Dramatic Film about Life of Christ Was Not Discriminatory under Broadcast Codes, Says Canadian Broadcast Standards Council (disponible en anglais seulement)

Ottawa, February 13, 1997 -- The B.C. Regional Council of the Canadian Broadcast Standards Council (CBSC) today released its decision concerning the film, The Last Temptation of Christ, aired on BCTV.

The film, a speculation on the life of Christ, was aired by BCTV at 1:30 a.m. The broadcast was preceded by an oral advisory indicating that the film was thought-provoking and controversial. The opening was followed immediately by an advisory by the filmmakers, indicating that the film was fictional, and not based on the Gospels. A BCTV viewer complained about the film, questioning “how a TV station can air a disgusting piece of religious hate material like Last Temptation of Christ, considering we have Hate Laws, a Charter of Rights, and a Human Rights Council. They should be sued, and made to apologize publicly for the affront.” In its reply, BCTV suggested that the television medium enabled expression of differing opinions. In airing the film at a late hour, BCTV reasoned, the mainly-adult audience would be able to accept or reject the concepts and principles expressed by the filmmakers. BCTV continued with quotes from film critics Roger Ebert and Leonard Maltin. Both mentioned the film’s thought-provoking, but sincere, exploration of the nature of faith. The viewer, unsatisfied with BCTV’s reply, asked the CBSC’s B.C. Regional Council to consider the matter. He added that he wanted the film removed from television, theatres and video stores.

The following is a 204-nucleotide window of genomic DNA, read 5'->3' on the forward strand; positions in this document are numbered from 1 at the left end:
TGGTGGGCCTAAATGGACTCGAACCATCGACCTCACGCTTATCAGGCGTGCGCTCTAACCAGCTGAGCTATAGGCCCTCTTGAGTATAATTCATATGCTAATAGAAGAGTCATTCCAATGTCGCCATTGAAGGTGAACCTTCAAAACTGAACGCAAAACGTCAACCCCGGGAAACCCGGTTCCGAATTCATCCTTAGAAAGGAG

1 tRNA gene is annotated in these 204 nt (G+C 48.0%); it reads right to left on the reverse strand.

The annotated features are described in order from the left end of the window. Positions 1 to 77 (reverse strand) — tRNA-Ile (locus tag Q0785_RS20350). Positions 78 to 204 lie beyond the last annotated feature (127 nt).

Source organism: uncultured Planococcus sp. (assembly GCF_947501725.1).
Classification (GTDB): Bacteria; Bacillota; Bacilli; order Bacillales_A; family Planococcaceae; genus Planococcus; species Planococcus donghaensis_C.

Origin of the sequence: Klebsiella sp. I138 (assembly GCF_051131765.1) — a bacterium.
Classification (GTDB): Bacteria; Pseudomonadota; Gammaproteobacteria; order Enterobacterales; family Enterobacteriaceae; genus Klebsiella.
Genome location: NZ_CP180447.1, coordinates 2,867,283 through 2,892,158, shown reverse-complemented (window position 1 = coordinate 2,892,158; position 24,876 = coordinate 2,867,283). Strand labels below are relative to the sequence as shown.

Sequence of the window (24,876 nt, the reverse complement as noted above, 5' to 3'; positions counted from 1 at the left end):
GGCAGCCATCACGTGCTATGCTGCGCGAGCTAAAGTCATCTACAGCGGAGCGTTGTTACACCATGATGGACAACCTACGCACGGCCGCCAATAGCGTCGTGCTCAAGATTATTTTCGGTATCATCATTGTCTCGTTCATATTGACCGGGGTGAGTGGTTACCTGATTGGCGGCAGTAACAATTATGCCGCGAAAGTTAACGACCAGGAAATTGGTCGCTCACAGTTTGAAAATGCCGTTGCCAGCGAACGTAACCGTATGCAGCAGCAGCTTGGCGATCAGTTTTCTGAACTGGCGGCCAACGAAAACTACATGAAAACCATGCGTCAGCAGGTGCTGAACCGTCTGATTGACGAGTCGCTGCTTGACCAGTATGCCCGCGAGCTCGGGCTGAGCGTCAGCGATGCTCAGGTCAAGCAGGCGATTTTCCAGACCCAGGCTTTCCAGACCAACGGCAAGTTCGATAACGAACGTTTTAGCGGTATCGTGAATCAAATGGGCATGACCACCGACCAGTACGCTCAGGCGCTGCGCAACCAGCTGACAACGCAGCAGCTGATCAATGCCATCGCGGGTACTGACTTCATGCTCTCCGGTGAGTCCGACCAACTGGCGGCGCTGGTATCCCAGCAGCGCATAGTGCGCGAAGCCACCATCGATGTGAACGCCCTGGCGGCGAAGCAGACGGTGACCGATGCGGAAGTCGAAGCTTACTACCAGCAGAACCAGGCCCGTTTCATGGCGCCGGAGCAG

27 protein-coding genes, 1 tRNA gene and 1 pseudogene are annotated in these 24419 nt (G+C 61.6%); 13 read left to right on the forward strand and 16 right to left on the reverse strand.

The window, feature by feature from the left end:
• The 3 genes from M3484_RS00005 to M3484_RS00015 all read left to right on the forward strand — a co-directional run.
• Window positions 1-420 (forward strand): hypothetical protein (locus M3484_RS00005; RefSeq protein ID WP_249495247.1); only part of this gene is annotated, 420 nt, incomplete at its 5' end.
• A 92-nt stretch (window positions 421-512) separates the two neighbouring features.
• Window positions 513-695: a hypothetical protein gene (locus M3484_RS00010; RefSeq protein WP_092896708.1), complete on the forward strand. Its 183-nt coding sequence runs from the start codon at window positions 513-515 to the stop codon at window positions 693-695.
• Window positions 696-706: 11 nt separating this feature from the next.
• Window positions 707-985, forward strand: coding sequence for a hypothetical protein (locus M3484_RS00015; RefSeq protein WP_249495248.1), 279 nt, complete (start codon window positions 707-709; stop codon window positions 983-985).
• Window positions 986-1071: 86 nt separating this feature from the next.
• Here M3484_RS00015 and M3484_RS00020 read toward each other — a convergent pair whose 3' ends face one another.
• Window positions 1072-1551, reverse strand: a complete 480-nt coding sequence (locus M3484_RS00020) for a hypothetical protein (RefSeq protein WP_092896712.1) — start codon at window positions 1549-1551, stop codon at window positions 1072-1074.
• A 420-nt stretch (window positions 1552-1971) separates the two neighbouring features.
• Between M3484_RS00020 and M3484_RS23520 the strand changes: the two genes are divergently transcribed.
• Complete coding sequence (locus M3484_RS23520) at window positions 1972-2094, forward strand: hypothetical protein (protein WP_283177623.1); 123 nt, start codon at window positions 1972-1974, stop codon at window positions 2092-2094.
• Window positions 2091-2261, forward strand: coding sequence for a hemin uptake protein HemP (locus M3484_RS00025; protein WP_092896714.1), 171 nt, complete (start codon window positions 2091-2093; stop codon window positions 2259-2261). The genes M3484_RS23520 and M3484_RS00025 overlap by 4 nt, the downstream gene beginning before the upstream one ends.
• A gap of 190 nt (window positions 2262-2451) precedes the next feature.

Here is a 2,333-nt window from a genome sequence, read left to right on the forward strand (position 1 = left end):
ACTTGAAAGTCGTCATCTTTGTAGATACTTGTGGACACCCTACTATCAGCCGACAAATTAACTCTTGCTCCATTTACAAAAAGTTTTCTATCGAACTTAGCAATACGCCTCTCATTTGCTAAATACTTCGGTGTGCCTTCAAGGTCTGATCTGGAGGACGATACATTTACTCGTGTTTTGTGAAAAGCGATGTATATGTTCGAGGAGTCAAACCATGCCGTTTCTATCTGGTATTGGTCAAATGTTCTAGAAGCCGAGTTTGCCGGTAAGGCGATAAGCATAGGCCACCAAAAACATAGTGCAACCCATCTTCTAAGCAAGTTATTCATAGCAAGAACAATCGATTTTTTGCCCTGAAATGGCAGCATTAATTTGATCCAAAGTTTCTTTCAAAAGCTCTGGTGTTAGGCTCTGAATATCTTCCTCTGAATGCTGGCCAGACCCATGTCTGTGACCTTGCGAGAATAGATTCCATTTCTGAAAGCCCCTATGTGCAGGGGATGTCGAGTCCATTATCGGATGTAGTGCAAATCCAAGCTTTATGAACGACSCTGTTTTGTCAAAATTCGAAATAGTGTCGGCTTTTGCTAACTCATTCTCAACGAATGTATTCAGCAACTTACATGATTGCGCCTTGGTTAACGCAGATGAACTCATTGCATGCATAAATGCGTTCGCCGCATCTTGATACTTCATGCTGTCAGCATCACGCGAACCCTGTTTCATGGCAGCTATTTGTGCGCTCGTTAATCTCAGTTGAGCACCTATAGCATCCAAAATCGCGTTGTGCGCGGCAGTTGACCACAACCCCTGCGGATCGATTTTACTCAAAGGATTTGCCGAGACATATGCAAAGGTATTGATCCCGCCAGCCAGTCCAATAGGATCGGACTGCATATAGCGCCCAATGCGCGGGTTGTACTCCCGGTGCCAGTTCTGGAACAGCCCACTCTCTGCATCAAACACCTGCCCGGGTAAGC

In its decision (attached), the Regional Council elaborated on the overall societal principle of freedom of expression and its balance with the complainant’s particular faith. It noted, “the Council does consider that, as important as the principle of freedom of expression may be, there are competing social values in Canada which it is duty bound to apply in the exercise of its mandate. One of these is the application of the principle that abusive or discriminatory material or comment based on race or religion will not be shielded under the protective umbrella of freedom of expression. The difficult matter to resolve in each case where such conflict presents itself if whether the program in question amounts to the broadcast of abusive or discriminatory material or comment. Furthermore, this measurement must be made in the overall societal context, not in the narrow context of the sensibilities of individuals.” The Council found that, the film was thoughtful and reasoned, not negative toward Christians or Christianity. Thus, the Regional Council decided that BCTV did not breach the broadcasting industry’s Code of Ethics provisions regarding abusive or discriminatory material or comment.

In addition to administering a Code of Ethics, the CBSC administers codes on journalistic practices, television violence, and gender portrayal. Nearly 400 private sector radio and television stations, members of the CBSC, adhere to these codes.

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